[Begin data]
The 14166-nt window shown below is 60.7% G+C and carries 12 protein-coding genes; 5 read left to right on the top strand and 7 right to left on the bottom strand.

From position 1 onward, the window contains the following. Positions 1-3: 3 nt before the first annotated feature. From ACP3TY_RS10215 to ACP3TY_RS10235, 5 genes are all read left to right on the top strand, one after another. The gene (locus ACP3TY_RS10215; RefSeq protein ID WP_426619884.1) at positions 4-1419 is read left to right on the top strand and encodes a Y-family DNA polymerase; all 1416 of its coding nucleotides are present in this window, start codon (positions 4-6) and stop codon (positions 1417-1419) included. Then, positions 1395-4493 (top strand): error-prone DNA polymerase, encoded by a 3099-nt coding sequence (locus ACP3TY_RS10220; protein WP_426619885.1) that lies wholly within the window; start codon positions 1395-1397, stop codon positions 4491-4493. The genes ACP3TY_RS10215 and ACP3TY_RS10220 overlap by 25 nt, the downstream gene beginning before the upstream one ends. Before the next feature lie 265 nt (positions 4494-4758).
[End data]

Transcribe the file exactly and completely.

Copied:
The 14166-nt window shown below is 60.7% G+C and carries 12 protein-coding genes; 5 read left to right on the top strand and 7 right to left on the bottom strand.

From position 1 onward, the window contains the following. Positions 1-3: 3 nt before the first annotated feature. From ACP3TY_RS10215 to ACP3TY_RS10235, 5 genes are all read left to right on the top strand, one after another. The gene (locus ACP3TY_RS10215; RefSeq protein ID WP_426619884.1) at positions 4-1419 is read left to right on the top strand and encodes a Y-family DNA polymerase; all 1416 of its coding nucleotides are present in this window, start codon (positions 4-6) and stop codon (positions 1417-1419) included. Then, positions 1395-4493 (top strand): error-prone DNA polymerase, encoded by a 3099-nt coding sequence (locus ACP3TY_RS10220; protein WP_426619885.1) that lies wholly within the window; start codon positions 1395-1397, stop codon positions 4491-4493. The genes ACP3TY_RS10215 and ACP3TY_RS10220 overlap by 25 nt, the downstream gene beginning before the upstream one ends. Before the next feature lie 265 nt (positions 4494-4758).